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If $x < 90^\circ$, such that $\sin x = \dfrac {2}{\sqrt{5}}$ find $\cos (x)$ without using a calculator and hence evaluate $ \dfrac {1+\cos(x)}{1-\sin(x)}$ in the form $m+n\sqrt{5}$, where $m+n\in\Bbb Z^+$

and

If $y < 90^\circ$, such that $\sin y = \dfrac {1}{\sqrt{5}}$ find $\cos (y)$ and $\tan (y)$ without using a calculator and hence evaluate $8 \sin y + \cos y+6\tan y$ in the form $m+n\sqrt{5}$, where m and n are positive integers.

I'm a little lost on how to approach this, I'm so used to these type of questions but at a more difficult level that these two questions confuse me, and I'm 100% that they are not difficult.

So far I've done this but I don't think it's correct:

$$\frac {2}{\sqrt{5}} \frac {\sqrt{5}}{\sqrt{5}} = \frac {2\sqrt{5}}{5}$$

Therefore,

$$x=\sin^{-1}\left(\frac {2\sqrt{5}}{5}\right)+2\pi n$$

$$x=\pi-\sin^{-1}\left(\frac {2\sqrt{5}}{5}\right)+2\pi n$$

Which I don't think they have anything to do with the above...

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    $\begingroup$ Do you know that $\sin^2 x + \cos^2 x =1$ ? $\endgroup$ – Martin R Jul 24 at 19:20
  • $\begingroup$ @MartinR Yes, but I only have $\sin^{1}$ $\endgroup$ – scoff Jul 24 at 19:21
  • $\begingroup$ @scoff, if you have $\sin^1$, how could you find $\sin^2$? $\endgroup$ – wjmccann Jul 24 at 19:22
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    $\begingroup$ But $\sin^2{x}=(\sin{x})^2$.... $\endgroup$ – Eleven-Eleven Jul 24 at 19:22
  • $\begingroup$ You could also use that $\sin{x}=\cos{\left(\frac{\pi}{2}-x\right)}$ and use the difference formula for $\cos{(x-y)}$ $\endgroup$ – Eleven-Eleven Jul 24 at 19:24
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$\sin^2 x + \cos^2 x = 1$ so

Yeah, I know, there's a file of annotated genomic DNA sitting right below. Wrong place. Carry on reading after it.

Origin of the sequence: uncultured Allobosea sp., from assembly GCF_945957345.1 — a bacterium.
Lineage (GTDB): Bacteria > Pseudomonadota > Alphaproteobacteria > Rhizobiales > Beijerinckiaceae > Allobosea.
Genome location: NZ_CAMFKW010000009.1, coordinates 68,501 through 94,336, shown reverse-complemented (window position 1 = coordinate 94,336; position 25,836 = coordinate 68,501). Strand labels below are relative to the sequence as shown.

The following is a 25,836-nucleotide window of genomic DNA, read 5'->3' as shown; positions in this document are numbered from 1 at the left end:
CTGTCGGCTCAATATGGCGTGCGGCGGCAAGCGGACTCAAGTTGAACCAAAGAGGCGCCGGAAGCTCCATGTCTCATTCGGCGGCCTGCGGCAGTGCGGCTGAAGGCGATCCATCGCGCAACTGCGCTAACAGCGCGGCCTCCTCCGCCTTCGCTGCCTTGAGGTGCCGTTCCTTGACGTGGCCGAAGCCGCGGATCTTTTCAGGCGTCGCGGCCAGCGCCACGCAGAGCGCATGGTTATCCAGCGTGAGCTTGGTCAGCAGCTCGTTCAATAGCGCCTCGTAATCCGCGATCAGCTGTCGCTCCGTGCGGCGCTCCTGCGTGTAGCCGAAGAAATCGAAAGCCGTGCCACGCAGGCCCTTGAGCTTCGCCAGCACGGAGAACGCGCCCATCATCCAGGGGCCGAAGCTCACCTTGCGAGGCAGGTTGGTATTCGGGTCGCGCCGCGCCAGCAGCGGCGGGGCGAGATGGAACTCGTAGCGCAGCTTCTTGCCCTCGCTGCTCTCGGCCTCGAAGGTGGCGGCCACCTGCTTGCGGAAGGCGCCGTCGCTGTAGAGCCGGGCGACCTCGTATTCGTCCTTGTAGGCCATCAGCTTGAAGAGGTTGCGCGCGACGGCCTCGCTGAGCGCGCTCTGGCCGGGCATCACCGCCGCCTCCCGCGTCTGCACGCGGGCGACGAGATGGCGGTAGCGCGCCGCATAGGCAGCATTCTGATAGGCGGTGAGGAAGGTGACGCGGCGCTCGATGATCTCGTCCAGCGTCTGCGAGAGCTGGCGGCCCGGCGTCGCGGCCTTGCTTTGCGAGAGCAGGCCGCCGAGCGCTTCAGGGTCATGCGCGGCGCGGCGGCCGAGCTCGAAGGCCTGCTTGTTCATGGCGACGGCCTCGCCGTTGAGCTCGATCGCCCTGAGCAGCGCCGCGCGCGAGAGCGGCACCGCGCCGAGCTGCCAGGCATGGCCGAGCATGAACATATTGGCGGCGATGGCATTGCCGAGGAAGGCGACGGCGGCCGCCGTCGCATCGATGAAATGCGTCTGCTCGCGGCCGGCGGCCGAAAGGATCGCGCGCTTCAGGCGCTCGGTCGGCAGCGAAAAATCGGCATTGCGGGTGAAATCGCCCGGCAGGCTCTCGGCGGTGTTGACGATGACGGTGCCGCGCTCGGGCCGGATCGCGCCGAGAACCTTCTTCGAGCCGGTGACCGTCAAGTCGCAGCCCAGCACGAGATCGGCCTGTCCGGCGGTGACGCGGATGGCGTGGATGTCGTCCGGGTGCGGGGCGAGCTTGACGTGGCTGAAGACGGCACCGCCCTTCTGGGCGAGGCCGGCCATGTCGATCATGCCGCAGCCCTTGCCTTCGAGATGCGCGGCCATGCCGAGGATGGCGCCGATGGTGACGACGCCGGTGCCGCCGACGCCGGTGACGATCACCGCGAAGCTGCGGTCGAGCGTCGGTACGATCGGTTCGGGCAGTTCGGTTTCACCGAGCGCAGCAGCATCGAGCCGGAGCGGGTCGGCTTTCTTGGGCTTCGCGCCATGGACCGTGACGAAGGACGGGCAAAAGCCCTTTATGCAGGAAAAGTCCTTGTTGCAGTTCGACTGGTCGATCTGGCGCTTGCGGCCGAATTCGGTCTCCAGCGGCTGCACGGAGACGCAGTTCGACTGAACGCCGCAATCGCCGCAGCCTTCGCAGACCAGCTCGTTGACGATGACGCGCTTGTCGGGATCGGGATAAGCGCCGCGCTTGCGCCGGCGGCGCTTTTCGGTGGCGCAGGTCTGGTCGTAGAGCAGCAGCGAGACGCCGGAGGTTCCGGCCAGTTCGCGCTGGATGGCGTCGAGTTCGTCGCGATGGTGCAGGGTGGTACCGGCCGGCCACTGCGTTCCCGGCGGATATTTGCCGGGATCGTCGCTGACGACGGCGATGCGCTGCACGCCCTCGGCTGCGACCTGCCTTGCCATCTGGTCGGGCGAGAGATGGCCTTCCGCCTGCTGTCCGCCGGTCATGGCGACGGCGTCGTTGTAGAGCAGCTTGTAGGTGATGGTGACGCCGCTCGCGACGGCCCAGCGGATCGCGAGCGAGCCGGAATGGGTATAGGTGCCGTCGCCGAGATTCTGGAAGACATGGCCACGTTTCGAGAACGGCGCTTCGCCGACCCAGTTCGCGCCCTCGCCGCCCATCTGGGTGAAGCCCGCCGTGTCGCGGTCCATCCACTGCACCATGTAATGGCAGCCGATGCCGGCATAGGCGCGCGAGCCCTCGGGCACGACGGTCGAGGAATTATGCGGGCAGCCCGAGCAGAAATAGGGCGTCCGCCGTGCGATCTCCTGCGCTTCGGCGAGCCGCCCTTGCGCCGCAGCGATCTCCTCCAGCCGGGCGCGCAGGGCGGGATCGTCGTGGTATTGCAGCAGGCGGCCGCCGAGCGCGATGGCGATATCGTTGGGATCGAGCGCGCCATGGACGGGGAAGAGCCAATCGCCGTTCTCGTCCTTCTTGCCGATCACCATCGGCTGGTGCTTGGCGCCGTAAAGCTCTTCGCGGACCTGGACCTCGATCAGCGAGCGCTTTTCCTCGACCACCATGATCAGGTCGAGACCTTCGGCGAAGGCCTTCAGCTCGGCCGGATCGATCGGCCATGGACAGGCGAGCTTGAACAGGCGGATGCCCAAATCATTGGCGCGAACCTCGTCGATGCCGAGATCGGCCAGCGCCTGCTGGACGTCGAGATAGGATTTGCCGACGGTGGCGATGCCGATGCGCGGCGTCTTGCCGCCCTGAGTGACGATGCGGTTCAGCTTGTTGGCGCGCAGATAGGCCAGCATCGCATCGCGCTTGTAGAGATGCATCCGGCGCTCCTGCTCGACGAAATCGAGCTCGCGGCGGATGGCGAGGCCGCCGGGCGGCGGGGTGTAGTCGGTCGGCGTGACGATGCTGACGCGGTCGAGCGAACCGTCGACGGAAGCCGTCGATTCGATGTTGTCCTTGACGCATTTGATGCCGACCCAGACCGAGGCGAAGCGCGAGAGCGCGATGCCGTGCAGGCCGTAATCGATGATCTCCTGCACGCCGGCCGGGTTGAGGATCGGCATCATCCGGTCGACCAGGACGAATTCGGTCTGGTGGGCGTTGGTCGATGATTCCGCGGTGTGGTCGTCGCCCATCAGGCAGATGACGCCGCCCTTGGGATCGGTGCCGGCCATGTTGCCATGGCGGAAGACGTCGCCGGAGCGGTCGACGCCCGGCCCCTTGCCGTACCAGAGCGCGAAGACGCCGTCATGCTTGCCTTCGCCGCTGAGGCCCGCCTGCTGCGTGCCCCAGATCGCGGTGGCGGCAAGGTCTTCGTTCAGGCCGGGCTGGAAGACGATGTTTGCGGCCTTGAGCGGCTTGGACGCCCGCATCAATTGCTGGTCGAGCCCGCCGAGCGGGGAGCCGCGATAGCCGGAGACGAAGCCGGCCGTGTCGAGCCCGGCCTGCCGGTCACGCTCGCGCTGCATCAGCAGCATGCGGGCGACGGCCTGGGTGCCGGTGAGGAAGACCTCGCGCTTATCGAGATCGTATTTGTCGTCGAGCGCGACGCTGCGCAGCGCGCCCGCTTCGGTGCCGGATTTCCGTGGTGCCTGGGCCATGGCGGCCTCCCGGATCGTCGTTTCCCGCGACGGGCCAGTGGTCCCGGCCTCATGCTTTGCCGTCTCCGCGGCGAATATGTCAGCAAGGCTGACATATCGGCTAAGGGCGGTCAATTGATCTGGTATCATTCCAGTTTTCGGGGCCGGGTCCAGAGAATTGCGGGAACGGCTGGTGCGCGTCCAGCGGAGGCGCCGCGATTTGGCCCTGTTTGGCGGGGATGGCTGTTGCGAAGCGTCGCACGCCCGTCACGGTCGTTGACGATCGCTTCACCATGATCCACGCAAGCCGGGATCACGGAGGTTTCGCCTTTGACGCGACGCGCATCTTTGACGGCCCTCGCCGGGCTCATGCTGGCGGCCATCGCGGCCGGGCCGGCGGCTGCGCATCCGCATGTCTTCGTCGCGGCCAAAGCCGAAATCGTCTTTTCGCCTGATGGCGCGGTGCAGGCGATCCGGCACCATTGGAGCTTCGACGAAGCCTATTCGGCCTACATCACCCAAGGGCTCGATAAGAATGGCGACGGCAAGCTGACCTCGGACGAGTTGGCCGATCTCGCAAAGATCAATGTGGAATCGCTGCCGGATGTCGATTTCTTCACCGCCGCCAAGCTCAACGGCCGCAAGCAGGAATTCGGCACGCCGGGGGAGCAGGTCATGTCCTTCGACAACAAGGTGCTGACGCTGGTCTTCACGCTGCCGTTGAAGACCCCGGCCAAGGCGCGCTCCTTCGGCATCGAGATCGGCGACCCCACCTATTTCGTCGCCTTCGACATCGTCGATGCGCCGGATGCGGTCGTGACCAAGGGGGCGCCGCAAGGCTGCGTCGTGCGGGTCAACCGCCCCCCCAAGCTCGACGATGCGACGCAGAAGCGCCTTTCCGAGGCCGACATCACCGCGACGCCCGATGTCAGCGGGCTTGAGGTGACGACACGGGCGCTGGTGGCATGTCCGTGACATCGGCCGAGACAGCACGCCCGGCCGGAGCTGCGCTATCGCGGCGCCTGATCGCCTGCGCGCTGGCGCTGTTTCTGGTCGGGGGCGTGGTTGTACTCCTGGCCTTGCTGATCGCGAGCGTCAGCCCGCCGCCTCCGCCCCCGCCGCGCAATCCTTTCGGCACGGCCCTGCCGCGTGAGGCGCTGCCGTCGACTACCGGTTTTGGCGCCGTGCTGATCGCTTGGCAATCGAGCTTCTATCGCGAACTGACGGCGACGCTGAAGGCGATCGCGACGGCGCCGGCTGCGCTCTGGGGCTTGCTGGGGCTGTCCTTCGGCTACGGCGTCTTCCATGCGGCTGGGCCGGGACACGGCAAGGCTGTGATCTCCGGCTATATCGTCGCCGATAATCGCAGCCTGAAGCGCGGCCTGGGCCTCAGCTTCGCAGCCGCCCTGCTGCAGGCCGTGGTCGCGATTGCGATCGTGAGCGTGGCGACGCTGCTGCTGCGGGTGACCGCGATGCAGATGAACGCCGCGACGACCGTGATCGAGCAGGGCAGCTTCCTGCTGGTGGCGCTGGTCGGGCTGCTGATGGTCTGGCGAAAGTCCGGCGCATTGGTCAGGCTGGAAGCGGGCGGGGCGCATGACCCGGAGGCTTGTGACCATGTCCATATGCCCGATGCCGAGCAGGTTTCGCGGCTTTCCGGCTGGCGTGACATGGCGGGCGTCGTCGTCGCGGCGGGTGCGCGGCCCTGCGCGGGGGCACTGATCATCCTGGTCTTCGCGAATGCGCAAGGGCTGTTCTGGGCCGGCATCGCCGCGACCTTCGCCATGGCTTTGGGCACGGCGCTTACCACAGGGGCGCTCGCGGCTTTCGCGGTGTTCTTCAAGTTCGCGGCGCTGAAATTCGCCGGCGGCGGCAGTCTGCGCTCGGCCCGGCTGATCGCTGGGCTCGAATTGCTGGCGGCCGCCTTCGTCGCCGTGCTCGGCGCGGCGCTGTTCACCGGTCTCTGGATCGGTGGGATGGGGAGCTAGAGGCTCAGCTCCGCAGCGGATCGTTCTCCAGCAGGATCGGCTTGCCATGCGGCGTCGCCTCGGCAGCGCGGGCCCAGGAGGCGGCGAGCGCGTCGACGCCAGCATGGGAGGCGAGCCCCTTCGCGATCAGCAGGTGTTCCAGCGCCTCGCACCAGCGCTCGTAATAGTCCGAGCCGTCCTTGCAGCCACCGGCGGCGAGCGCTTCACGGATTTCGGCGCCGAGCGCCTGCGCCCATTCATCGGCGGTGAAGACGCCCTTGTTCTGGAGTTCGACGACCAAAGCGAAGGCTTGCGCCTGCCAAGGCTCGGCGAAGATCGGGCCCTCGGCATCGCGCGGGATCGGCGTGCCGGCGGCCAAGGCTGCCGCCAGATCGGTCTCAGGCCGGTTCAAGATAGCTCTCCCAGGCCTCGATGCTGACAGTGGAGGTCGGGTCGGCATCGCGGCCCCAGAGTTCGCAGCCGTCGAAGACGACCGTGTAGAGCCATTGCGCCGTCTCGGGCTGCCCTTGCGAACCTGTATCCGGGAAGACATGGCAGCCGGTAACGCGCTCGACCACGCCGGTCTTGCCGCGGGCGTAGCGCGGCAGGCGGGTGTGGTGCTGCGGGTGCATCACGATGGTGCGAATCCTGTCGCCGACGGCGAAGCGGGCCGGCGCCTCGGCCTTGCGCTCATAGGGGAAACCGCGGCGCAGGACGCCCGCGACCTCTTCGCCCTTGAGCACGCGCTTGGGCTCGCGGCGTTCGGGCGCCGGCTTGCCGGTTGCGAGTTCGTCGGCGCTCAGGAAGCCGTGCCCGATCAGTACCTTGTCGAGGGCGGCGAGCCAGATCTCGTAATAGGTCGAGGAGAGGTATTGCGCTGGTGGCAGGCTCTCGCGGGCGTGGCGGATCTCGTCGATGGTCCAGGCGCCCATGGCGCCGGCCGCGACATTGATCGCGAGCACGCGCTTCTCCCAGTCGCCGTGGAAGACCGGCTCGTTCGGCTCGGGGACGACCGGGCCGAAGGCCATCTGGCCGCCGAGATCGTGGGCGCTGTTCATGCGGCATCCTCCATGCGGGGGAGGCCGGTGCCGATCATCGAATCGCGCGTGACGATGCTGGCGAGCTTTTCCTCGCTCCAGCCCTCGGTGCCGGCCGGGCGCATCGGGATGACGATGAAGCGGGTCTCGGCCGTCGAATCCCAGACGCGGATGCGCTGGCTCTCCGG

$(\frac 2{\sqrt 5})^2 + \cos^2 x=1$ so .....

$\frac 45 + \cos^2 x=1$

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$\cos^2 x = 1-\frac 45 =\frac 15$

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$\cos x = \pm \sqrt {\frac 15} = \pm \frac 1{\sqrt 5}$.

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But $x< 90^\circ$ so $\cos x > 0$.

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So $\cos x = \frac 1{\sqrt 5}$.

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Hint:

We have $$ \cos^2(x) = 1- \sin^2(x) $$ Thus $$ \cos^2(x) = 1 - \frac{4}{5} = \frac{1}{5} $$ Then ($x < 90°$) $$ \cos(x) = \frac{1}{\sqrt{5}} $$ Can you finish?

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  • $\begingroup$ What's left to finish? $\endgroup$ – fleablood Jul 25 at 5:05
  • $\begingroup$ @fleablood "and hence evaluate $\dfrac {1+\cos(x)}{1-\sin(x)}$". $\endgroup$ – Monadologie Jul 25 at 7:19
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$\sin^2{x} + \cos^2{x} = 1$

$\cos^2{x} = 1 - \sin^2{x}$

$\cos{x} = \sqrt{1 - \sin^2{x}} \quad \land \quad \sin{x} = \frac{2}{\sqrt{5}} \quad \land \quad x < 90^{\circ}$

$\Longrightarrow \cos x = \sqrt{1 - \Big(\frac{2}{\sqrt{5}} \Big)^2}=\sqrt{\frac{1}{5}}=\frac{1}{\sqrt{5}}$

Can you continue?

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  • $\begingroup$ "Can you continue?"? To where? $\endgroup$ – fleablood Jul 24 at 19:37
  • $\begingroup$ To do the other question he means - thank you the three of you $\endgroup$ – scoff Jul 24 at 19:56

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